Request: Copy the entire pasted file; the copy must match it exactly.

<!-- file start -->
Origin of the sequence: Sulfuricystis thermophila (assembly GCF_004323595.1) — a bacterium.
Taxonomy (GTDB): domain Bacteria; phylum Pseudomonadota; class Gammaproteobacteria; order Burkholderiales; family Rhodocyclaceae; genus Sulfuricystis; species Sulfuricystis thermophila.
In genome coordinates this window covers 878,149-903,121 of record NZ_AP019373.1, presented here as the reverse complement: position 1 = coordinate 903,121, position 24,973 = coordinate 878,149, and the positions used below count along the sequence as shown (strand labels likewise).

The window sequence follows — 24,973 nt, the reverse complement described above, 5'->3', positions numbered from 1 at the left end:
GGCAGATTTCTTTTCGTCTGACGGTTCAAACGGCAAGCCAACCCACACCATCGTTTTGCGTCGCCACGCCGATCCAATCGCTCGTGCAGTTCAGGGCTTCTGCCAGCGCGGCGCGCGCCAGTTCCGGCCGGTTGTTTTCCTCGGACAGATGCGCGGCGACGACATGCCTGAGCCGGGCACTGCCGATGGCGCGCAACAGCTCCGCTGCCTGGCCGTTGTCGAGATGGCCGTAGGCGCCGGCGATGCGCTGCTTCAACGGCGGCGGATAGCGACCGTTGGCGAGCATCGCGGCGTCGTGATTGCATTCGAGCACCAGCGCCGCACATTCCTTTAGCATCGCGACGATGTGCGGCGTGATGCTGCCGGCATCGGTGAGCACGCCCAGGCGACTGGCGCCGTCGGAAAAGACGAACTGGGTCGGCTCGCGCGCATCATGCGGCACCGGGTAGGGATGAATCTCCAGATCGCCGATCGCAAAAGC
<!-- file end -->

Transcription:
Origin of the sequence: Sulfuricystis thermophila (assembly GCF_004323595.1) — a bacterium.
Taxonomy (GTDB): domain Bacteria; phylum Pseudomonadota; class Gammaproteobacteria; order Burkholderiales; family Rhodocyclaceae; genus Sulfuricystis; species Sulfuricystis thermophila.
In genome coordinates this window covers 878,149-903,121 of record NZ_AP019373.1, presented here as the reverse complement: position 1 = coordinate 903,121, position 24,973 = coordinate 878,149, and the positions used below count along the sequence as shown (strand labels likewise).

The window sequence follows — 24,973 nt, the reverse complement described above, 5'->3', positions numbered from 1 at the left end:
GGCAGATTTCTTTTCGTCTGACGGTTCAAACGGCAAGCCAACCCACACCATCGTTTTGCGTCGCCACGCCGATCCAATCGCTCGTGCAGTTCAGGGCTTCTGCCAGCGCGGCGCGCGCCAGTTCCGGCCGGTTGTTTTCCTCGGACAGATGCGCGGCGACGACATGCCTGAGCCGGGCACTGCCGATGGCGCGCAACAGCTCCGCTGCCTGGCCGTTGTCGAGATGGCCGTAGGCGCCGGCGATGCGCTGCTTCAACGGCGGCGGATAGCGACCGTTGGCGAGCATCGCGGCGTCGTGATTGCATTCGAGCACCAGCGCCGCACATTCCTTTAGCATCGCGACGATGTGCGGCGTGATGCTGCCGGCATCGGTGAGCACGCCCAGGCGACTGGCGCCGTCGGAAAAGACGAACTGGGTCGGCTCGCGCGCATCATGCGGCACCGGGTAGGGATGAATCTCCAGATCGCCGATCGCAAAAGC